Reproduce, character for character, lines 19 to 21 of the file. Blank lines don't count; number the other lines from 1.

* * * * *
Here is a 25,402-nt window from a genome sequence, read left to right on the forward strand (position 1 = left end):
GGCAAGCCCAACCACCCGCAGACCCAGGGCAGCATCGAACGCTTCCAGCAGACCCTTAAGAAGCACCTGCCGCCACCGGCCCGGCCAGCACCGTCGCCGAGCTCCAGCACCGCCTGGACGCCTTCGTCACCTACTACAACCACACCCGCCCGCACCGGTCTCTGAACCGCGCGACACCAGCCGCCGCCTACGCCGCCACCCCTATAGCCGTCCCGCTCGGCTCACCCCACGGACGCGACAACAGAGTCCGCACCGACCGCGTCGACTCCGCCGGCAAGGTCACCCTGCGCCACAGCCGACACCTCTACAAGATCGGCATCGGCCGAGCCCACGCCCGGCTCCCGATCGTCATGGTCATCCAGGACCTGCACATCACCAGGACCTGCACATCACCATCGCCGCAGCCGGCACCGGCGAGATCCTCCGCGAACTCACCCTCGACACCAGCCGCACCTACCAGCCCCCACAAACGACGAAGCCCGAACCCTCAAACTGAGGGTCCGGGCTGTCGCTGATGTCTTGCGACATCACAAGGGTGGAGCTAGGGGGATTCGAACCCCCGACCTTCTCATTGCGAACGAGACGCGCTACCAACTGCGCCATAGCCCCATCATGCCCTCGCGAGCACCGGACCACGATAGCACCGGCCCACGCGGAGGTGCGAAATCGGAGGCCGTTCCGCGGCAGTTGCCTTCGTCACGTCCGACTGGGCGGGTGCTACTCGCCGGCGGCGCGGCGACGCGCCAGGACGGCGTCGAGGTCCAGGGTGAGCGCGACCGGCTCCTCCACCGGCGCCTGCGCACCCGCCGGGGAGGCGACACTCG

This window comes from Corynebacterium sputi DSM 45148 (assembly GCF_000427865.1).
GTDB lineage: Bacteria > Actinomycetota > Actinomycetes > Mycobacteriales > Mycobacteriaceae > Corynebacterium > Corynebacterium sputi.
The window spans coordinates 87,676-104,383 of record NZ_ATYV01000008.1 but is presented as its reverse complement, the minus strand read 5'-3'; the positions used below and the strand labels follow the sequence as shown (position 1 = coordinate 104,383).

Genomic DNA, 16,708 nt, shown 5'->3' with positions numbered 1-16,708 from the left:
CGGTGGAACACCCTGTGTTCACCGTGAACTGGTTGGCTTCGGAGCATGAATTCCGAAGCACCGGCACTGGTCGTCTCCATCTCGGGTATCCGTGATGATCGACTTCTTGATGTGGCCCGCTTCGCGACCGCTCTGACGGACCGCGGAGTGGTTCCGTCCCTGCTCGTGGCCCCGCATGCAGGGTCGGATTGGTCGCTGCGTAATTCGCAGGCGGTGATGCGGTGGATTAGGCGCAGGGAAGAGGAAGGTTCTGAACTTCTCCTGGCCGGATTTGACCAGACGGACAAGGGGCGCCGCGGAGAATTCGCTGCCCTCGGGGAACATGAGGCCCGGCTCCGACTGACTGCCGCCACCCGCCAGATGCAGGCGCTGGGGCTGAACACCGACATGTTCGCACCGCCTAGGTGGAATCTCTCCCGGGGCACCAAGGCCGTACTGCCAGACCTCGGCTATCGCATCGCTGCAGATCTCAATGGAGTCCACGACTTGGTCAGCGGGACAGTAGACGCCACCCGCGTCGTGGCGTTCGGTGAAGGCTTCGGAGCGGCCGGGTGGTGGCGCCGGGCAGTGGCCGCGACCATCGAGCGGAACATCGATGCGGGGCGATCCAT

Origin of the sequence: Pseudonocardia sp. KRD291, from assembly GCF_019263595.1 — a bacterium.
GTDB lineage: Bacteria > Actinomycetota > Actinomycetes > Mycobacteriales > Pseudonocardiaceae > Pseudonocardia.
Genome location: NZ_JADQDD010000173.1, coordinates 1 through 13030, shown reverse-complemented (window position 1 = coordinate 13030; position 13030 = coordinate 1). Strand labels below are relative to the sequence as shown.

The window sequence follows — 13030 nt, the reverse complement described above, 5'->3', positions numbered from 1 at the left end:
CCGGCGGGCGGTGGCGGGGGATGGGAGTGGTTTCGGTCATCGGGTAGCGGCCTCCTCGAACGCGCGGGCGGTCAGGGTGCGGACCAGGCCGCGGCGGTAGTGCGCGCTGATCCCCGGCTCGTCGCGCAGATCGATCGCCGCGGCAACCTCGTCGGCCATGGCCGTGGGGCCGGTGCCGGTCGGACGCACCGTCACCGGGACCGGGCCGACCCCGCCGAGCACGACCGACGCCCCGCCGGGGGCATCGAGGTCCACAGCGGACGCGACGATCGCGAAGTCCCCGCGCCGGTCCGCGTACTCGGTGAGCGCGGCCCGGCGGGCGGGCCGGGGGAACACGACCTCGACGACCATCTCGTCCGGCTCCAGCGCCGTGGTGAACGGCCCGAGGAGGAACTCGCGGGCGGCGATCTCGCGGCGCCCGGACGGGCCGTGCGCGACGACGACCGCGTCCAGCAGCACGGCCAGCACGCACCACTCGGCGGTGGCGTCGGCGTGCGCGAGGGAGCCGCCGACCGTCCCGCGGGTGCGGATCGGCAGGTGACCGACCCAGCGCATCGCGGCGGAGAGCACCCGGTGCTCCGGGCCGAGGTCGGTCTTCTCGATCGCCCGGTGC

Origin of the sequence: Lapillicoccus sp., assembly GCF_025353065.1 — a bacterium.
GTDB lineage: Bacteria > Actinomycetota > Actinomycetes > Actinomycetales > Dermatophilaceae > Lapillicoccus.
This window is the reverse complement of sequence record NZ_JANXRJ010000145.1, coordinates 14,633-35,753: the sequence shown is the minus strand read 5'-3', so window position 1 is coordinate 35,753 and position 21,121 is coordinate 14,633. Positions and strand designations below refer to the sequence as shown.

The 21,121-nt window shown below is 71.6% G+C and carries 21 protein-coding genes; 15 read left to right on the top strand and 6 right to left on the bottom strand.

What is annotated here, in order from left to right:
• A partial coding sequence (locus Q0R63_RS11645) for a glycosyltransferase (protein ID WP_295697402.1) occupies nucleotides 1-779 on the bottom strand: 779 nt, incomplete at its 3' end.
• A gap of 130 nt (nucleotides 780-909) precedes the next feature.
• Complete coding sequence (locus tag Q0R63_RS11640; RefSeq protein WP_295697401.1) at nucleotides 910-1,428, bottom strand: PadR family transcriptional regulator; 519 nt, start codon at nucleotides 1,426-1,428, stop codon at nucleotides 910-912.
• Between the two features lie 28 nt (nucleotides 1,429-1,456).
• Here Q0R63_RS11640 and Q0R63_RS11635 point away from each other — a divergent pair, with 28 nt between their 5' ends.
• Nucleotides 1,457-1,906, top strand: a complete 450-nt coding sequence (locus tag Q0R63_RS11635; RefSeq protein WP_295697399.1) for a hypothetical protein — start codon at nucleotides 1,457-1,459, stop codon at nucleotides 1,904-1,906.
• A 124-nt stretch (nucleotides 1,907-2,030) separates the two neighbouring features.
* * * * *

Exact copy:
• A gap of 130 nt (nucleotides 780-909) precedes the next feature.
• Complete coding sequence (locus tag Q0R63_RS11640; RefSeq protein WP_295697401.1) at nucleotides 910-1,428, bottom strand: PadR family transcriptional regulator; 519 nt, start codon at nucleotides 1,426-1,428, stop codon at nucleotides 910-912.
• Between the two features lie 28 nt (nucleotides 1,429-1,456).